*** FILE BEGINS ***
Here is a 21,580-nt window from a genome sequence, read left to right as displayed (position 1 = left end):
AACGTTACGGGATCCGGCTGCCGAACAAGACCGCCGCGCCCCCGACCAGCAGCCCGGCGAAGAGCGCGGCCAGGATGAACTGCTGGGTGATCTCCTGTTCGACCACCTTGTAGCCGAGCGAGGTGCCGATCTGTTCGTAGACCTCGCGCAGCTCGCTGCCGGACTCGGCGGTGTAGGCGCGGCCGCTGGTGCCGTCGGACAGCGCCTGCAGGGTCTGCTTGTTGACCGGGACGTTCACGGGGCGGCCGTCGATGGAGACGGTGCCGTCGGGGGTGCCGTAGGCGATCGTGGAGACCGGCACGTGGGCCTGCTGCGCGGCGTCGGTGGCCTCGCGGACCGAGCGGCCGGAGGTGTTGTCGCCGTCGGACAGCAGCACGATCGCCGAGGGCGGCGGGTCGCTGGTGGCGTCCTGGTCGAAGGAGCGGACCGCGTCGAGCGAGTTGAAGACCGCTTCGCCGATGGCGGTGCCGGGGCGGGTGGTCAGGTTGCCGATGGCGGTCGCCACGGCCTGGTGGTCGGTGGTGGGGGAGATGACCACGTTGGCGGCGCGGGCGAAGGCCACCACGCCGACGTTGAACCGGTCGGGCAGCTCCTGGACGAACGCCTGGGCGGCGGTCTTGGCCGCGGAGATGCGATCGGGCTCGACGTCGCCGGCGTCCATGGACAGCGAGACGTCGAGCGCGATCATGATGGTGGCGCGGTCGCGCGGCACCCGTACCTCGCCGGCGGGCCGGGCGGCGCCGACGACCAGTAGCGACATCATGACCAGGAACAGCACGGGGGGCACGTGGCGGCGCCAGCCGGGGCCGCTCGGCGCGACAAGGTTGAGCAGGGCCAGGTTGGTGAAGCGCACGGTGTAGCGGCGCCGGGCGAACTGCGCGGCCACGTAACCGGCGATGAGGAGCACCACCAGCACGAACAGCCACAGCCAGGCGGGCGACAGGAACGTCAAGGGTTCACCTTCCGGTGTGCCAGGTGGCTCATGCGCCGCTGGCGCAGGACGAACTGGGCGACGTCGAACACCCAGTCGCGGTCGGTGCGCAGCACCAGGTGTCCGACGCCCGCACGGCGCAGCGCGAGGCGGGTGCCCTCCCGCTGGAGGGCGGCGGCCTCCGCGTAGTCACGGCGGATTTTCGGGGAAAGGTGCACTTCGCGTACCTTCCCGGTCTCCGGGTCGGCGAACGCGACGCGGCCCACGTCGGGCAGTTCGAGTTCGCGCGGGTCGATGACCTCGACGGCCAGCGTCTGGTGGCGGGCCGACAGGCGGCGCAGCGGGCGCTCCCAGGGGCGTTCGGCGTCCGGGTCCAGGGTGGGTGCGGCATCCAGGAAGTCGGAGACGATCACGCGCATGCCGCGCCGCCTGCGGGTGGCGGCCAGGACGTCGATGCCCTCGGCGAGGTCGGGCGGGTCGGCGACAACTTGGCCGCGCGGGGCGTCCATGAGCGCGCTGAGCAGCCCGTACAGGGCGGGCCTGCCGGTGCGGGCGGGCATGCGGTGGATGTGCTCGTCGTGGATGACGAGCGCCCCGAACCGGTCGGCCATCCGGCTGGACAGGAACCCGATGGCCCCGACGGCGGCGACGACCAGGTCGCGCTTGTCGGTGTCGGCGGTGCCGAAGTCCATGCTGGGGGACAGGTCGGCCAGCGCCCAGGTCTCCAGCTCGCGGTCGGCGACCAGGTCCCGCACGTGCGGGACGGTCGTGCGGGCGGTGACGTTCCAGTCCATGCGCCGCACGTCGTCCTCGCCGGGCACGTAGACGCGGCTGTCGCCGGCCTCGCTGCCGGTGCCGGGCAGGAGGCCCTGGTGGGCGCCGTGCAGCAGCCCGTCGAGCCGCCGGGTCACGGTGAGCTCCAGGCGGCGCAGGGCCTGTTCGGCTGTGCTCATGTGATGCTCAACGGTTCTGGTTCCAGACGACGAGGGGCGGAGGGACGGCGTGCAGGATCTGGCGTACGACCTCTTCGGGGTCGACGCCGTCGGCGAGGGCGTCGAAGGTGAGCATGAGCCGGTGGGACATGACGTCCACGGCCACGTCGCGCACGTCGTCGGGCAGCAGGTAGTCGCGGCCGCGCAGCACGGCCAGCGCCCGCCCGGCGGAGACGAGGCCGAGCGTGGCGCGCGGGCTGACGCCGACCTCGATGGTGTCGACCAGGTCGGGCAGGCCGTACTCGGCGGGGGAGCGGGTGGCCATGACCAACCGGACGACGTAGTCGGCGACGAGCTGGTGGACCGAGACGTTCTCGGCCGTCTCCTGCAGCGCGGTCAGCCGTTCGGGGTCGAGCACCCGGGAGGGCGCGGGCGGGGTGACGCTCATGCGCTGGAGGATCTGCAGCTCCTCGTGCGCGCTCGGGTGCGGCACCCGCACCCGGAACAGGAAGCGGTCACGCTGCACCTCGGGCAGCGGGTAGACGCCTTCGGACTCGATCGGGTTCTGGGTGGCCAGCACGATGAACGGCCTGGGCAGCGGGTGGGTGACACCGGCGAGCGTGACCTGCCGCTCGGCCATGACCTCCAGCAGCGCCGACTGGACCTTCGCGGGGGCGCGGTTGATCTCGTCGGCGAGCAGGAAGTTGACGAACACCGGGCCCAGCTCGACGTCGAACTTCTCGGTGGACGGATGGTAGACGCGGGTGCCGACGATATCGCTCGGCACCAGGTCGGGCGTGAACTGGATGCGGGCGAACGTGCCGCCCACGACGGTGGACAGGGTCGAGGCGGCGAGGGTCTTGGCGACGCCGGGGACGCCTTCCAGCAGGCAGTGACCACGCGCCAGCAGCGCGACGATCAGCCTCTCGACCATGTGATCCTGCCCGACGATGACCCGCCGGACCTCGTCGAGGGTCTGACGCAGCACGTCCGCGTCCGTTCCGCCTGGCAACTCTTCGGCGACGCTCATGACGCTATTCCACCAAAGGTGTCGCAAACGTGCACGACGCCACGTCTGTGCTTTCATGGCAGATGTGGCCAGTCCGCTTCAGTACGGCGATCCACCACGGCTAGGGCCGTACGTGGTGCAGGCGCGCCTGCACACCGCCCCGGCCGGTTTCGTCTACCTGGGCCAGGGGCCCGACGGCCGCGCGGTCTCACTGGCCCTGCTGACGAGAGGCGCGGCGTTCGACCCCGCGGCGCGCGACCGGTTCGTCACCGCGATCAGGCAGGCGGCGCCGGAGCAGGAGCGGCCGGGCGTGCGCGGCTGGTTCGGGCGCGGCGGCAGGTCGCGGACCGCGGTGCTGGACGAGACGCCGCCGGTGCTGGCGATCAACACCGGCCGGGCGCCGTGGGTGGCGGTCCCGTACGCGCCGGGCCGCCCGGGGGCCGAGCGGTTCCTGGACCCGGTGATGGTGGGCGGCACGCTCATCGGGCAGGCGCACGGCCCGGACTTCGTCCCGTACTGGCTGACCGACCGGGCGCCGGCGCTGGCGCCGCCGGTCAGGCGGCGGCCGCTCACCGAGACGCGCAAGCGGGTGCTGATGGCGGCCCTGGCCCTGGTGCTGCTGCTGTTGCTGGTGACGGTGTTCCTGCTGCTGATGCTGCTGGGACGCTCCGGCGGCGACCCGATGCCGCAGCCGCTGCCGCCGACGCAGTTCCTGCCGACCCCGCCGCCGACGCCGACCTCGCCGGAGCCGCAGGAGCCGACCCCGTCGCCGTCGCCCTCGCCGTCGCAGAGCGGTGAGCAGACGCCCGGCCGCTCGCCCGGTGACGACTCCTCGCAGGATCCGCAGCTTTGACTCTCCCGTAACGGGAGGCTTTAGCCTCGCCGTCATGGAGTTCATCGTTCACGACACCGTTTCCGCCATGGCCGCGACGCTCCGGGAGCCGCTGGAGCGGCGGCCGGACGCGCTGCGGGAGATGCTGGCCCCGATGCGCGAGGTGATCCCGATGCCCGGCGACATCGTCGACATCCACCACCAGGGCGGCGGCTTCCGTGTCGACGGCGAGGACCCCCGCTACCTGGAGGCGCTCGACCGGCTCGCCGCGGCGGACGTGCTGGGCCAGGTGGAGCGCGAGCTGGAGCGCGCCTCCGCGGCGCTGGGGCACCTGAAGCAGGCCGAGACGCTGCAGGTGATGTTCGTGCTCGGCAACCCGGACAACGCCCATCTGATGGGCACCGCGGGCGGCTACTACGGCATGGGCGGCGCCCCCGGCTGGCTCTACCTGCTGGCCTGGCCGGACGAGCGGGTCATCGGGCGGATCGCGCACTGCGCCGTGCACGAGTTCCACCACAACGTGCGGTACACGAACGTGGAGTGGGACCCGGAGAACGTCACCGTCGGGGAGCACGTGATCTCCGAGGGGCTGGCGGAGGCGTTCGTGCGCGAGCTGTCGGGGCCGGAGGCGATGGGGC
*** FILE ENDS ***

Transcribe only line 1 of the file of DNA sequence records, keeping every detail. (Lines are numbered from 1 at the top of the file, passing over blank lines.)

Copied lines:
Here is a 21,580-nt window from a genome sequence, read left to right as displayed (position 1 = left end):